The visit of the 'Duce', Goring told Londonderry when they sat down to talk on 22 September, was 'entirely due to Eden and Vansittart'. Owing to Britain's unwillingness to grasp the still extended German hand of friendship, Germany had been compelled to seek friends elsewhere, and had found them in Italy and Japan. The errors and inconsistencies of British foreign policy had driven together the three countries. Britain, said Goring, had accepted Italian conquest in Abyssinia and Japanese conquest in China, but refused to accept German policy of incorporating in the Reich the German-speaking population of Austria and Czechoslovakia and was, despite claiming global supremacy on the seas, unwilling to grant Germany military superiority on the European Continent. British policy, he declared, 'was to be first everywhere and to claim everything as a right which we [the British] denied to everybody'. The lack of any concession on the colonial question was a further indication of how unwilling Great Britain was 'to assist Germany to obtain her rightful position as a great power'. Definition of spheres of influence could be achieved without any conflict. Instead, there was the prospect of Bolshevik influence in Spain spreading to France and Belgium. Londonderry found Goring 'far less conciliatory' than on earlier occasions, and had the impression of 'a distinct deterioration' in relations with Germany.
Londonderry also detected a note of impatience in Goring that he had not encountered before. Some of this was conceivably personal. Though Londonderry had been courted by leading Nazis on his first visit to Berlin eighteen months earlier, the general cooling of ardour towards Britain can only have prompted a recognition that the aristocratic former Air Minister was a far less weighty and influential personage than had at first been thought. His visits, and those of many other British dignatories who had been wined and dined by the most mighty figures in the Third Reich, had brought no dividend at all. The hunting expedition with Londonderry, though it had followed Goring's invitation, was time the busy German Luftwaffe chief might understandably have thought he could well be spending on other matters. In the event, he told Londonderry that the autumn manoeuvres of the armed forces in Mecklenburg and Pomerania demanded his presence, and fobbed him off with a hunting trip relocated to the state hunting-lodge at Darss on the Baltic coast in Pomerania where he had lined up Franz von Papen, the suave and devious diplomat and ex-Chancellor who had smoothed the path for Hitler's takeover of power, to look after him.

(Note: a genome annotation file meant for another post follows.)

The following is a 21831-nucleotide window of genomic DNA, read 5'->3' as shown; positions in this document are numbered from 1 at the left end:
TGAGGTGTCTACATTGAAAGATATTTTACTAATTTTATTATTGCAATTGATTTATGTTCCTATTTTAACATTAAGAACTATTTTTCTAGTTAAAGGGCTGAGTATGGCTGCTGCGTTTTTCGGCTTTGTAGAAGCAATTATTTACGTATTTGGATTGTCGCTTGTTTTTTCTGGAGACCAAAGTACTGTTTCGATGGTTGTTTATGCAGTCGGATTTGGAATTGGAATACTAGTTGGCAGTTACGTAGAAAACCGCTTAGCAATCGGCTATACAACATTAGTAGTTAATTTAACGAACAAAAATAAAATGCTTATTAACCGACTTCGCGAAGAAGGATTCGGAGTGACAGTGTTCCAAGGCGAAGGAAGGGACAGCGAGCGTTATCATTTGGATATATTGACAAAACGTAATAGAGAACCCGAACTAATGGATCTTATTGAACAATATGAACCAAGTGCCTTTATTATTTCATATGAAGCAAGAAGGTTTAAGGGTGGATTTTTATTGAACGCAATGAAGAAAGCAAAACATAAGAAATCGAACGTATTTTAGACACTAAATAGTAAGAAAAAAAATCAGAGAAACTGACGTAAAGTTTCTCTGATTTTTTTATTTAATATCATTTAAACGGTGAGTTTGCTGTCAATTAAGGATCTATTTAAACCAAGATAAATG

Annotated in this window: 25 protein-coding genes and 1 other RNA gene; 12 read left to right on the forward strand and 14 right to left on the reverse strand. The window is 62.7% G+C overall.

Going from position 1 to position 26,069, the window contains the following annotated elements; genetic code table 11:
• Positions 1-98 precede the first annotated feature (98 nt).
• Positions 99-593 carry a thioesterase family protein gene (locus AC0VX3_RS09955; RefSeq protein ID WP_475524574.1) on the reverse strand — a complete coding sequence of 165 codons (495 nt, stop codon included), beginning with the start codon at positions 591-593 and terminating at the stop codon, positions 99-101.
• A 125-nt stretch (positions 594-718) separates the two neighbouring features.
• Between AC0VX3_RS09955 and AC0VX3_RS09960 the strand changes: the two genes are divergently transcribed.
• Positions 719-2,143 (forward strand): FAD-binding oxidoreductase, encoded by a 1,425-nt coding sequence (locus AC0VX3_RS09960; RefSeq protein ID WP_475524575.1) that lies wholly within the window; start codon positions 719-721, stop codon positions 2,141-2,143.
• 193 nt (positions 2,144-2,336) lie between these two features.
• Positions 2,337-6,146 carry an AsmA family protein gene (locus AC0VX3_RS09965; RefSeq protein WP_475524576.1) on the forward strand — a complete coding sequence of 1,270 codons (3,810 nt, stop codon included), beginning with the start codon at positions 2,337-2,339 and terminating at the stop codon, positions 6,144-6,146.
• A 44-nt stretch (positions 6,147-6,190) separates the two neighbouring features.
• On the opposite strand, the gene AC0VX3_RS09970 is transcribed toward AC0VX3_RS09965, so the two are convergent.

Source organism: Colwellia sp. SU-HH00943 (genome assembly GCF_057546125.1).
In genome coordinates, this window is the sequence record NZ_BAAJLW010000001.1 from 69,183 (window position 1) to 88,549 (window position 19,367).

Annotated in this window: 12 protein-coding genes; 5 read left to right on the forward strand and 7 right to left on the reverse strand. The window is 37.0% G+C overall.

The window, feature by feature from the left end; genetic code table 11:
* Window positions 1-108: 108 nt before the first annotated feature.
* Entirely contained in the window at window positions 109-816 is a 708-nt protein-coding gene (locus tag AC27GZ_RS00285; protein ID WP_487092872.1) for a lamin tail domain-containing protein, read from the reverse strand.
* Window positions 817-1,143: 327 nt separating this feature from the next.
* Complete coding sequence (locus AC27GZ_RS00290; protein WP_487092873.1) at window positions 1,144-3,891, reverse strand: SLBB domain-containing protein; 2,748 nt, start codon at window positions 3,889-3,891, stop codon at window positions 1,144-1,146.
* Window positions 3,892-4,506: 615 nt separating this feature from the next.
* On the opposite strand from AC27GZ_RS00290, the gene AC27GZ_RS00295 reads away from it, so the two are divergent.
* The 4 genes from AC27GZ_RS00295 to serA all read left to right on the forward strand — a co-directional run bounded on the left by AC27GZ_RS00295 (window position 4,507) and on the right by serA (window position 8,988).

Von Papen, who spoke good English, was a well-chosen host. He was himself of aristocratic descent, and his demeanour and bearing set him apart from the archetypal Nazi leaders Londonderry had mainly encountered. His instincts were deeply reactionary, not radical, and had come close to costing him his life in the 'Night of the Long Knives' purge of June 1934, since when he had served as Hitler's diplomatic representative in Vienna. Having narrowly escaped to tell the tale, he needed no second bidding to swallow all criticism and act as the loyal mouthpiece of the regime. This was the role he now carried out to perfection in persuading Londonderry how desirous Hitler was to bring about a friendly understanding with Great Britain and in eulogizing on the great achievements of the 'Fuhrer' for Germany. He advised Londonderry that outstanding problems would have to be negotiated directly with Hitler, and that solution of these problems would take the wind out of the sails of the Nazi Party's 'exaggerated nationalism'. He suggested, somewhat implausibly, that Hitler's new friendship with Mussolini provided 'a sobering influence', and impressed upon Londonderry his conviction that a generation that had been through the First World War would not permit a second conflagration. 'Lord Londonderry accepted my statements at their face value', he later wrote, 'and I found it an immense pleasure to talk to a man of his honourable and open nature. He was the perfect type of old-world aristocrat.' Londonderry, in other words, had been gullible.